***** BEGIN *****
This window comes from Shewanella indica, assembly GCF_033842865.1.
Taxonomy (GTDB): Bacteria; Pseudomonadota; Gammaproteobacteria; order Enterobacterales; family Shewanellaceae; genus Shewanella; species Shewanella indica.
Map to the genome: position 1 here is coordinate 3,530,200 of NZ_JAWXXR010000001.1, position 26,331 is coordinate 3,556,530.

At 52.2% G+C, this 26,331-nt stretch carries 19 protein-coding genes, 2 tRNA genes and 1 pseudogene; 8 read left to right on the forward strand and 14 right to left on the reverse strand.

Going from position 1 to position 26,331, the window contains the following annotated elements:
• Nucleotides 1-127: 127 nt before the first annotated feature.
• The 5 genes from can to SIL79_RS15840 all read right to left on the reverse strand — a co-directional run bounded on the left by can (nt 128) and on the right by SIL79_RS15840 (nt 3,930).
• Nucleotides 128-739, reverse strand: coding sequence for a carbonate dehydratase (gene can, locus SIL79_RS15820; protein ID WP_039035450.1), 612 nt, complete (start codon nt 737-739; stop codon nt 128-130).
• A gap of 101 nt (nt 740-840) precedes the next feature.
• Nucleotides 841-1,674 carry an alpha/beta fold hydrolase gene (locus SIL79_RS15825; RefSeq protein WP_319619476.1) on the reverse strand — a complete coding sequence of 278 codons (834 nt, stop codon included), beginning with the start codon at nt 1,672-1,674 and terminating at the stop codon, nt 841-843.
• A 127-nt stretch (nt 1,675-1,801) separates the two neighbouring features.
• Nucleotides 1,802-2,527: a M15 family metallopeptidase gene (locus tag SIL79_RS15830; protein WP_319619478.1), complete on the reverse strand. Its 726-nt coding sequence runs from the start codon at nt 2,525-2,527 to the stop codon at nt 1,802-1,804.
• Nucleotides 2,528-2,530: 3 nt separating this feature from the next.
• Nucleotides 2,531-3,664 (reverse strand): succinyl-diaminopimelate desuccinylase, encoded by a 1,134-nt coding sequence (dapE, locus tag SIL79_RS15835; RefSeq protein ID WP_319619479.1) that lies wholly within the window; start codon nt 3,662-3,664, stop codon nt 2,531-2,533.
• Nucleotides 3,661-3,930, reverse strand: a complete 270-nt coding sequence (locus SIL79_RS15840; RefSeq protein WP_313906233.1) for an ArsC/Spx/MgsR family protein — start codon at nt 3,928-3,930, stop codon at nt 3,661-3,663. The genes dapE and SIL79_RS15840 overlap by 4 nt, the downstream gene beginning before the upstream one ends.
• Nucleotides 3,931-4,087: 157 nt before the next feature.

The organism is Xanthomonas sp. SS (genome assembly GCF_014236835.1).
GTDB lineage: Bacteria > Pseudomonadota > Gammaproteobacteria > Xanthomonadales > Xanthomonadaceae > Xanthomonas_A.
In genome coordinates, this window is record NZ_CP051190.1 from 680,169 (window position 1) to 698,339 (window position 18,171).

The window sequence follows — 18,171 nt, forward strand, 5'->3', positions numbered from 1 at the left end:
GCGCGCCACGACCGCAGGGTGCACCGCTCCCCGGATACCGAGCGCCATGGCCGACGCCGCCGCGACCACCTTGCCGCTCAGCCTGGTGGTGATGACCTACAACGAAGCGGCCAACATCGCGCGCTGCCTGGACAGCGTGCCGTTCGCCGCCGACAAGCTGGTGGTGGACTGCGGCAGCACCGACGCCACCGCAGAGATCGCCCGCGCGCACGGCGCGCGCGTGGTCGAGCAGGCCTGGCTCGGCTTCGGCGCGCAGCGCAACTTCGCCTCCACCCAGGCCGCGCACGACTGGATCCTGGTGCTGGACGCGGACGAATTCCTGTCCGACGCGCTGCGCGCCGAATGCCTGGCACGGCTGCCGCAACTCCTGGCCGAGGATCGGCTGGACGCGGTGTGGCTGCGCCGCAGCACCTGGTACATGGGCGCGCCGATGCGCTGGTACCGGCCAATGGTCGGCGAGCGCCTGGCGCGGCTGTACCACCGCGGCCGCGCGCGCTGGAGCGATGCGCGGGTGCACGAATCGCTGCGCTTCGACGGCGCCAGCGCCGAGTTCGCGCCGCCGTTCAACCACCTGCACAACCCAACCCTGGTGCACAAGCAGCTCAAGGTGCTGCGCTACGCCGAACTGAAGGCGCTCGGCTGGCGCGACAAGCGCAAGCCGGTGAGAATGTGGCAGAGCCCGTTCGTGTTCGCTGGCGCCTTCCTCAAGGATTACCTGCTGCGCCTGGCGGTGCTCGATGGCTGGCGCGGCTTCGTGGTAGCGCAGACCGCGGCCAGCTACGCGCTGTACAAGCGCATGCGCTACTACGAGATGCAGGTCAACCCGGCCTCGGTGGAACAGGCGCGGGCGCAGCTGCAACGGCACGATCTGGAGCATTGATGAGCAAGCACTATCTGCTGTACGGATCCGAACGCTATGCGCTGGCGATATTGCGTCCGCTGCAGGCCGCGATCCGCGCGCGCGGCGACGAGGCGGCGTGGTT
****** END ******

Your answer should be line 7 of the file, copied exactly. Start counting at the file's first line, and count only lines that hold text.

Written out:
• The 5 genes from can to SIL79_RS15840 all read right to left on the reverse strand — a co-directional run bounded on the left by can (nt 128) and on the right by SIL79_RS15840 (nt 3,930).